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Fact-based story about the court proceedings that followed Cincinnati art museum director Dennis Barrie after his decision to display a controversial art exhibit by photographer Robert Mapplethorpe. The proceedings start with an inflamed County Sheriff who is determined to put Barrie in jail. A grand jury established to determine whether the sexually explicit photographs were obscene found seven of the pictures to possibly be obscene. The seven pictures depicted nude children, a man ramming his fist up another man's anus, and man with his finger in his penis. Other pictures in the exhibit did depict explicit nudity and sexual connotation. An obviously biased judge made derisive decisions throughout the trial. The strain of the trial also placed Barrie's marriage under duress, which ultimately led to his wife divorcing him, and led to Barrie's children being derided and physically attacked by their classmates.Written by
John Sacksteder <firstname.lastname@example.org>
Great food for thought with a little formula thrown in
Like most of the Showtime exclusive movies this one is very gutsy and makes no qualms about where it stands on the controversial issues it features.
The controversy in this case is art verses obscenity, and where or indeed if, censorship should fit in. It focuses mainly on the arrest of Dennis Barrie, the curator of Cincinnati's largest museum. He was arrested for booking a Robert Mapplethorpe exhibit despite the fact that it had already stirred up controversy elsewhere.
The film has its negative points. It tries so hard to focus on the censorship issue that it overdoses on the morality of all of those who back the anti-censorship laws. There are endless scenes of Barrie's normal, happy home life just to show he's not a fan of "degenerate art" but an upstanding citizen who just believes in defending the constitution (although his constant argument is that art is the only thing he believes in). And there is the familiar melodrama with the wife who must decide whether she should stand by her man. But James Woods and Diana Scarwid are so natural and engaging that I kind of enjoyed hanging out with them anyway! Unfortunately the rest of the cast are extremely stereotyped, especially when the film gets into the courtroom.
The other negative points have to do with the way the fans of Mapplethorpe were depicted. Either as militant "degenerates" or as eggheaded art critics who spout artbabble on cue. All of the backers of the exhibition, including Barrie, and of course all of the jury members (as we know jury members are symbolically the voice of the country as a whole), show their disgust and indignation over Mapplethorpe's work. Thus the film is left with the point being that no matter how warped and disgusting and offensive "art" may be, it has a right to be exhibited. It is a valid point but it sort of underlines the Dan Quayle theory of the "cultural elite" (ie: that contemporary art forms belong to a specific few and it's not something the "average" person can understand or appreciate). As an "average" person myself who happens to admire Robert Mapplethorpe's work, I know that is not true and I somewhat resent the fact that people like myself were not represented in this film.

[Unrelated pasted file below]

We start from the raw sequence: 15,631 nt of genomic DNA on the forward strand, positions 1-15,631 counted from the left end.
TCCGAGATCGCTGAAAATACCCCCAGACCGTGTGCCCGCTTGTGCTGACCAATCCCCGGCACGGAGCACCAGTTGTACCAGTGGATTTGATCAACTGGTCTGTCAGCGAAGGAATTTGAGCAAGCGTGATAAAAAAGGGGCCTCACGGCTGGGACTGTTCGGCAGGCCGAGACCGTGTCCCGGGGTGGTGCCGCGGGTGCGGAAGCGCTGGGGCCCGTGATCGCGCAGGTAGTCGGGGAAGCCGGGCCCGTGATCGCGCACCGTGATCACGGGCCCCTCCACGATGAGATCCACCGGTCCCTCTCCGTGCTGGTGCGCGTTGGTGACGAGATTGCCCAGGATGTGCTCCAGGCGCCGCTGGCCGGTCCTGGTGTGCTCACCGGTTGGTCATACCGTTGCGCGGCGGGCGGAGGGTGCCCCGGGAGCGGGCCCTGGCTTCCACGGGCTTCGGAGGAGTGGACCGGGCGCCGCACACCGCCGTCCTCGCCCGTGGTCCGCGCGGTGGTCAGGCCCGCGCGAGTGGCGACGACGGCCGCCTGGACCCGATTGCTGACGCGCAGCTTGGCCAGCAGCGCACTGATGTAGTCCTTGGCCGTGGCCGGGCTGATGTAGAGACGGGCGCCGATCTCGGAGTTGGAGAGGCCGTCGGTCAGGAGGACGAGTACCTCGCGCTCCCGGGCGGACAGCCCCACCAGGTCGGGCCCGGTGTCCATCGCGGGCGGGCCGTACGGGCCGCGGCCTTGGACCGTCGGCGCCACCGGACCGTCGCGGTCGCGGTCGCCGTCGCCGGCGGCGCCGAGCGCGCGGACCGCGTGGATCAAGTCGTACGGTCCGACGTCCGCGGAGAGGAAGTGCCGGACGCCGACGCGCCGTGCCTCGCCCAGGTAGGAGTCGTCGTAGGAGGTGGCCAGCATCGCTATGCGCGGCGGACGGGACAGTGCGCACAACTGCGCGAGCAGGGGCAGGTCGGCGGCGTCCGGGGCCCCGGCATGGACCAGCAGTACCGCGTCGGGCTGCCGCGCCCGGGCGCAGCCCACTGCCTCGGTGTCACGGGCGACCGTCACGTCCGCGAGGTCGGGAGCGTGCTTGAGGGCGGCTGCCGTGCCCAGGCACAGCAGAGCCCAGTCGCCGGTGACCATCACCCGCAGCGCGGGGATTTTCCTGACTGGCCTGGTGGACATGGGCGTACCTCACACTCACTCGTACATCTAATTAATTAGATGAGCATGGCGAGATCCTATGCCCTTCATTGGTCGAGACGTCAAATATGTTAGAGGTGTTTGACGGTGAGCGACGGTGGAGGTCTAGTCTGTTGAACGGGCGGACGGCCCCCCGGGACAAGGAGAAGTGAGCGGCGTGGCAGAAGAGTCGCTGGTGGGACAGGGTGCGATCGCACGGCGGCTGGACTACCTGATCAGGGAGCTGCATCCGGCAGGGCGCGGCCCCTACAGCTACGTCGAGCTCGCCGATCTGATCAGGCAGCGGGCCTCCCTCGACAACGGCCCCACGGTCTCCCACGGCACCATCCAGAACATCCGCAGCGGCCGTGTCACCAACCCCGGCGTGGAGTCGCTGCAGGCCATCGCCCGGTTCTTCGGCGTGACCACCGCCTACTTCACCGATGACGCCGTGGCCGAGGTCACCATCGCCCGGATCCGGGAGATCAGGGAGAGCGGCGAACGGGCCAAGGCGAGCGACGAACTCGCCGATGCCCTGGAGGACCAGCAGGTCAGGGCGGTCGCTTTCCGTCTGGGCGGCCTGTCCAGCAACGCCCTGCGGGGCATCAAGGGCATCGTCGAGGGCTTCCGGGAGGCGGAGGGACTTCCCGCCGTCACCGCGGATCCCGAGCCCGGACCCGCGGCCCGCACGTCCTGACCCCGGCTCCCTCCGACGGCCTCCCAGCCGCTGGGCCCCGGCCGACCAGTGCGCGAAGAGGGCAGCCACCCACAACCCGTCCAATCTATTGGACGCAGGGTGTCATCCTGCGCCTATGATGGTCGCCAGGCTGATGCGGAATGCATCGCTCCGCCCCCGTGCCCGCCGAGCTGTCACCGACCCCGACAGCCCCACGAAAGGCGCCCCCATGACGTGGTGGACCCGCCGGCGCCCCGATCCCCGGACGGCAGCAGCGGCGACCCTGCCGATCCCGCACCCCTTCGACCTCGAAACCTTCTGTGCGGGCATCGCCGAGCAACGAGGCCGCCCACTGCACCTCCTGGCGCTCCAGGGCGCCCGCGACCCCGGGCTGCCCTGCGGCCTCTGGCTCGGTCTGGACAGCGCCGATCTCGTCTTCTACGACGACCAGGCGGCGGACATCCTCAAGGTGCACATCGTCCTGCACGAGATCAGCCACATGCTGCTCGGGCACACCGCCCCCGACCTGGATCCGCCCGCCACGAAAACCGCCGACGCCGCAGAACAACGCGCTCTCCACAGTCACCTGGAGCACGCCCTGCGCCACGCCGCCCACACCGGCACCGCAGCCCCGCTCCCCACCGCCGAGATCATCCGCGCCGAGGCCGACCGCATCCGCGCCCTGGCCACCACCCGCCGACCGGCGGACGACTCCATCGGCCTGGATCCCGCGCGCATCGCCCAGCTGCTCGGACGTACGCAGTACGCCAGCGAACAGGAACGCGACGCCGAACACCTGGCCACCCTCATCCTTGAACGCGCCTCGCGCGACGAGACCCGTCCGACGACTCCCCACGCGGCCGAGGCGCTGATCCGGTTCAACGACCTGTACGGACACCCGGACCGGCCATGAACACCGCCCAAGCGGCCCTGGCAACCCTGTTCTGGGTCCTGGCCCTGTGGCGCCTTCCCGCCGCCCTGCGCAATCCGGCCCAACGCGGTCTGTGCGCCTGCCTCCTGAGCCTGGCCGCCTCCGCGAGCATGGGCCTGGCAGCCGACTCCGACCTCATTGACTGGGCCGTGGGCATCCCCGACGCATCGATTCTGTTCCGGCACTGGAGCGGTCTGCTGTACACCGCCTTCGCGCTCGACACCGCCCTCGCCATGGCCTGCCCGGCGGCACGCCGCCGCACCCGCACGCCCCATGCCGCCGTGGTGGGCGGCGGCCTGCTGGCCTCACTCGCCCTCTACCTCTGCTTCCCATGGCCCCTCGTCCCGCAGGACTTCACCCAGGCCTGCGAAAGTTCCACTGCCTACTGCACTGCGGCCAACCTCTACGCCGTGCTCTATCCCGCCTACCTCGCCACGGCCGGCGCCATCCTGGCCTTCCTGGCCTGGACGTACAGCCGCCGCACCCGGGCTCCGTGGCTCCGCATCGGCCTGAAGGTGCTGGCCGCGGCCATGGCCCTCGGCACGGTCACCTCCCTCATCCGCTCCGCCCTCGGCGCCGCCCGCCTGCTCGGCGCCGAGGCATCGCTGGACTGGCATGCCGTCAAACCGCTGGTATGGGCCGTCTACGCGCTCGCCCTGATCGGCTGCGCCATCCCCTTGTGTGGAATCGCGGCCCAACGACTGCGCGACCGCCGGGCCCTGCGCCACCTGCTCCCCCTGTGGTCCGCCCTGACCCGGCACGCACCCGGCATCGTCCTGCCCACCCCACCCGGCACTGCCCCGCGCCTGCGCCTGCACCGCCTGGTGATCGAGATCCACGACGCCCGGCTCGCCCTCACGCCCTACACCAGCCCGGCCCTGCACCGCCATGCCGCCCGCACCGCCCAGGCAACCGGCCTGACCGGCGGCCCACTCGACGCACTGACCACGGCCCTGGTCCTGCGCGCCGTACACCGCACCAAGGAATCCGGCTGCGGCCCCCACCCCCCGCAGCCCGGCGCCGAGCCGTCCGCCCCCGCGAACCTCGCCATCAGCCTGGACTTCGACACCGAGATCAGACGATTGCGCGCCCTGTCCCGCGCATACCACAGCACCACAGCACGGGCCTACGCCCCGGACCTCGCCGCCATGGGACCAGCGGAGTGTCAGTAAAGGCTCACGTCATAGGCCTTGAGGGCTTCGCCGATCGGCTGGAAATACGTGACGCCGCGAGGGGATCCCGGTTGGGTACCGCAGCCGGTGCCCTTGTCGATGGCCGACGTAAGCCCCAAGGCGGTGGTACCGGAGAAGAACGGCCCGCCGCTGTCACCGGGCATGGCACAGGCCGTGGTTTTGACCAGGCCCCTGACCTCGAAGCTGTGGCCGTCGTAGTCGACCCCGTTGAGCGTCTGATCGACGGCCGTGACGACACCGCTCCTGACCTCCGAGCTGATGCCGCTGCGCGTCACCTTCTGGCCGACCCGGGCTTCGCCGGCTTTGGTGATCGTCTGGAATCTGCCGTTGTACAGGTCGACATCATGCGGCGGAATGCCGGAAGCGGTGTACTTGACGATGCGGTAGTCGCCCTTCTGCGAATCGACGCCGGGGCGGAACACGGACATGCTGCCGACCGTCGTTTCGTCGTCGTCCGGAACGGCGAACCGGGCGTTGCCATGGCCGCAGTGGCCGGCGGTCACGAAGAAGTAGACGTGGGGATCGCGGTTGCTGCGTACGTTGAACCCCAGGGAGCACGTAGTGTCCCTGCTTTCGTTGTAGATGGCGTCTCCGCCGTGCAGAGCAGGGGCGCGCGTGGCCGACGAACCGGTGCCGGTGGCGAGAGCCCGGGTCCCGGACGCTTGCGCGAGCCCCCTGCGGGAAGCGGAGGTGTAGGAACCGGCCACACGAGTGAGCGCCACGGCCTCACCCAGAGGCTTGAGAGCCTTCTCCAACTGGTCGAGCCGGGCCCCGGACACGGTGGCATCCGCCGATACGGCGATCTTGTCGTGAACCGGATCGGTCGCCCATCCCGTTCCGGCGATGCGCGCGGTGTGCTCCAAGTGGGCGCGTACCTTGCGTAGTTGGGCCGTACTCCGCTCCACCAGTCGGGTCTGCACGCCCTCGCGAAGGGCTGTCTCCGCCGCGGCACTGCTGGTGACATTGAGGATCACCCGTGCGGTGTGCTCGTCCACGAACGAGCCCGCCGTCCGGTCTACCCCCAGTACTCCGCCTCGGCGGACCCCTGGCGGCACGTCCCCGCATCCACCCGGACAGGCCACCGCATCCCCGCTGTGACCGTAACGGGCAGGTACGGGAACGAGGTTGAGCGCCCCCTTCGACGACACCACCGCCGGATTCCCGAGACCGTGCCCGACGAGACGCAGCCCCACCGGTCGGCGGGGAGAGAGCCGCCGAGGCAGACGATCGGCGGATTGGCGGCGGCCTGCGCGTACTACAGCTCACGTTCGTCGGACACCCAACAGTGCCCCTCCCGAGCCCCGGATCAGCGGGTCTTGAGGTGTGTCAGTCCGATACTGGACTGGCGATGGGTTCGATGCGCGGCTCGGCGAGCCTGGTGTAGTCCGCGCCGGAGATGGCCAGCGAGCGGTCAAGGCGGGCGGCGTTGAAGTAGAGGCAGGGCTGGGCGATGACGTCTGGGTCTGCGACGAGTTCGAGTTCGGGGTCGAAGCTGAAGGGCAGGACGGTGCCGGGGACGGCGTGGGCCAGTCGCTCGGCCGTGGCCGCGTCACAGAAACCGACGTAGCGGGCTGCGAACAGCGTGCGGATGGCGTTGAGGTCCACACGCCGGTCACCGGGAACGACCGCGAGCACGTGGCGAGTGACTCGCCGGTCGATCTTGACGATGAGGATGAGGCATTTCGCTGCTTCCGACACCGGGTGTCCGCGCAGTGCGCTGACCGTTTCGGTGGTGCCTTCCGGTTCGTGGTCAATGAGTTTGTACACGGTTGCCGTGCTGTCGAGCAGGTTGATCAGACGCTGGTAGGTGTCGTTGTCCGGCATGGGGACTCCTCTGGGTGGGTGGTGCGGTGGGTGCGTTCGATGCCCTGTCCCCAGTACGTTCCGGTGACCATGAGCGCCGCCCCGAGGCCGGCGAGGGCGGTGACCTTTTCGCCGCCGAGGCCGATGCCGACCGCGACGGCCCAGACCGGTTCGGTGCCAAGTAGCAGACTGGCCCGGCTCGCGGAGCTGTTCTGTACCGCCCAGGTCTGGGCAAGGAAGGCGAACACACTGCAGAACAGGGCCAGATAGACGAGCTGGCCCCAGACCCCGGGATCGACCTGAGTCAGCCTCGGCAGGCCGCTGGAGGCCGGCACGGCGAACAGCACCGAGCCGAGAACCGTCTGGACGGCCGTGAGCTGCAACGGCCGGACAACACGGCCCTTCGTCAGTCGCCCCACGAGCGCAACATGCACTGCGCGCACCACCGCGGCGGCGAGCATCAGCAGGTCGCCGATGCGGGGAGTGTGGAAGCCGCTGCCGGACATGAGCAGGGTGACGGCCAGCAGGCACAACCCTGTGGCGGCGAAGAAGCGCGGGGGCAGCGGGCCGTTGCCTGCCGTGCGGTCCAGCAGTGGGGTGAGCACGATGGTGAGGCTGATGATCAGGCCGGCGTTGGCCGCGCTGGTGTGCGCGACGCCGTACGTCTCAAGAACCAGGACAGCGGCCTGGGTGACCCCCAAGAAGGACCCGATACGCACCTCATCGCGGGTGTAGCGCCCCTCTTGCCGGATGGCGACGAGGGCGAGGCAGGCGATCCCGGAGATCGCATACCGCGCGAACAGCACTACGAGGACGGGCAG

This film does has many positive points though. The main ones being the intercutting of comments by such pundits as Salmon Rushdie, Barney Frank, and Fran Liebowitz. They offer great food for thought that only they could articulate so fruitfully! It also intercuts scenes from the original events which had surrounded the trial and the attempted closing down of the museum.
And despite the formula outline, there's a lot of witty and profound dialogue that packs a powerhouse of emotional grit and gives us a great deal to think about. See it with a friend (or friends/family) and you'll end up discussing it well into the night!
8 of 11 people found this review helpful.
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